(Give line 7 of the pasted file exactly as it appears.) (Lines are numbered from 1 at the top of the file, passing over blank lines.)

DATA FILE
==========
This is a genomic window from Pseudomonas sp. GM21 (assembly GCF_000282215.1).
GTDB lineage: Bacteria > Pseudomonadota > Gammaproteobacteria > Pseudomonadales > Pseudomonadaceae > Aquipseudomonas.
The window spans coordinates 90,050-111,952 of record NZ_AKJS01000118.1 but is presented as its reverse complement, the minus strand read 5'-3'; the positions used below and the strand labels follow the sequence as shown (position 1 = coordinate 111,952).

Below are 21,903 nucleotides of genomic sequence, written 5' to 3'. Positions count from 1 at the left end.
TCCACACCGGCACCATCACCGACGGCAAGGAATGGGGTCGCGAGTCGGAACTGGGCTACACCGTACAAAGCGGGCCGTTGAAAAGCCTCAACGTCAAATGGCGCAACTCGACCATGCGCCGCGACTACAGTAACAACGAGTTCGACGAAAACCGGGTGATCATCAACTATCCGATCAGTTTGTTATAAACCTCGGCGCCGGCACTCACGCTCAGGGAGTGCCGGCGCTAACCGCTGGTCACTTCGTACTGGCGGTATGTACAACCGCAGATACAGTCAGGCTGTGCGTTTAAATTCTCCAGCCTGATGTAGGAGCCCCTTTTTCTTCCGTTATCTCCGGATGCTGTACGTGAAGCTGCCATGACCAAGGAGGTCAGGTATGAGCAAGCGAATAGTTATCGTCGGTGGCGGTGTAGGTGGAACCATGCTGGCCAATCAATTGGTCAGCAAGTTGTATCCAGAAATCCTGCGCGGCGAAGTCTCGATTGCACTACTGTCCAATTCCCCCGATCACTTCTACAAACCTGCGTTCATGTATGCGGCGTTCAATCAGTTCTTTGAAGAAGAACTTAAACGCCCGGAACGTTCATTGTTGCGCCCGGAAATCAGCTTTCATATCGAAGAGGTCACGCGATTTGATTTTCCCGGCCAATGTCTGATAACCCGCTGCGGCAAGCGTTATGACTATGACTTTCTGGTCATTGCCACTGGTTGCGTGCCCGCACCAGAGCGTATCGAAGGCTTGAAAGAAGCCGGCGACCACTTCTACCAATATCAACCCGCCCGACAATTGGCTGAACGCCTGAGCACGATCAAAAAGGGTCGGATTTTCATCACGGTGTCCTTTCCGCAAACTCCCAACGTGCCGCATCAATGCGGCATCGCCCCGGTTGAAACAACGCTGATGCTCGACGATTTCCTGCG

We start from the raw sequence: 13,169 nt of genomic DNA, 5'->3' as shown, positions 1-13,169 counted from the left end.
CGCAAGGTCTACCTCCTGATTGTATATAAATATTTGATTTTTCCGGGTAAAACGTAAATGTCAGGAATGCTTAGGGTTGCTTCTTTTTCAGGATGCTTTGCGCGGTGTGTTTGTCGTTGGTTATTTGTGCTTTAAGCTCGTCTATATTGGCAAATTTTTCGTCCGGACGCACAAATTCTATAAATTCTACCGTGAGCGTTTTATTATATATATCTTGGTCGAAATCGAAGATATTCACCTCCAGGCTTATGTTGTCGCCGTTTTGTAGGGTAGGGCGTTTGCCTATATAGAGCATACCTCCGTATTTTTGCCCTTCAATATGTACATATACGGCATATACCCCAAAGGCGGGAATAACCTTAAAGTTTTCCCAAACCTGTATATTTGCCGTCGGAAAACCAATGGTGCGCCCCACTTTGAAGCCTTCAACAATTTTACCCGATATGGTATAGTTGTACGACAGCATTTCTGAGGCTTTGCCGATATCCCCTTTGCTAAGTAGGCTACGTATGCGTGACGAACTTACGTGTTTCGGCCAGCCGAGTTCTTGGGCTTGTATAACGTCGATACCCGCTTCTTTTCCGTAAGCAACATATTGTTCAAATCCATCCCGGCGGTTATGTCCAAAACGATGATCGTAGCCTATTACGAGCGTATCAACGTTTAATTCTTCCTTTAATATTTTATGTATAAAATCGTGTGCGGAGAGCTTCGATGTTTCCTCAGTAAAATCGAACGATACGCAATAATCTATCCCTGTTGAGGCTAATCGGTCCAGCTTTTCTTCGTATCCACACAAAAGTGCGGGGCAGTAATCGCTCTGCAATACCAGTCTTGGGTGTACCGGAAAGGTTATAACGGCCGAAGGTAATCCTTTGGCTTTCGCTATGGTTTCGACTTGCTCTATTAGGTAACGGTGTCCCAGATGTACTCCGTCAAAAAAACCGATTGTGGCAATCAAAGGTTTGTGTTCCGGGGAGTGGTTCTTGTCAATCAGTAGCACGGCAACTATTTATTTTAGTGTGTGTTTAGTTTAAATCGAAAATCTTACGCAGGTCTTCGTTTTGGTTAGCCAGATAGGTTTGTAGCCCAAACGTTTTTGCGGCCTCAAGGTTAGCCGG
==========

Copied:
CGCAAGGTCTACCTCCTGATTGTATATAAATATTTGATTTTTCCGGGTAAAACGTAAATGTCAGGAATGCTTAGGGTTGCTTCTTTTTCAGGATGCTTTGCGCGGTGTGTTTGTCGTTGGTTATTTGTGCTTTAAGCTCGTCTATATTGGCAAATTTTTCGTCCGGACGCACAAATTCTATAAATTCTACCGTGAGCGTTTTATTATATATATCTTGGTCGAAATCGAAGATATTCACCTCCAGGCTTATGTTGTCGCCGTTTTGTAGGGTAGGGCGTTTGCCTATATAGAGCATACCTCCGTATTTTTGCCCTTCAATATGTACATATACGGCATATACCCCAAAGGCGGGAATAACCTTAAAGTTTTCCCAAACCTGTATATTTGCCGTCGGAAAACCAATGGTGCGCCCCACTTTGAAGCCTTCAACAATTTTACCCGATATGGTATAGTTGTACGACAGCATTTCTGAGGCTTTGCCGATATCCCCTTTGCTAAGTAGGCTACGTATGCGTGACGAACTTACGTGTTTCGGCCAGCCGAGTTCTTGGGCTTGTATAACGTCGATACCCGCTTCTTTTCCGTAAGCAACATATTGTTCAAATCCATCCCGGCGGTTATGTCCAAAACGATGATCGTAGCCTATTACGAGCGTATCAACGTTTAATTCTTCCTTTAATATTTTATGTATAAAATCGTGTGCGGAGAGCTTCGATGTTTCCTCAGTAAAATCGAACGATACGCAATAATCTATCCCTGTTGAGGCTAATCGGTCCAGCTTTTCTTCGTATCCACACAAAAGTGCGGGGCAGTAATCGCTCTGCAATACCAGTCTTGGGTGTACCGGAAAGGTTATAACGGCCGAAGGTAATCCTTTGGCTTTCGCTATGGTTTCGACTTGCTCTATTAGGTAACGGTGTCCCAGATGTACTCCGTCAAAAAAACCGATTGTGGCAATCAAAGGTTTGTGTTCCGGGGAGTGGTTCTTGTCAATCAGTAGCACGGCAACTATTTATTTTAGTGTGTGTTTAGTTTAAATCGAAAATCTTACGCAGGTCTTCGTTTTGGTTAGCCAGATAGGTTTGTAGCCCAAACGTTTTTGCGGCCTCAAGGTTAGCCGG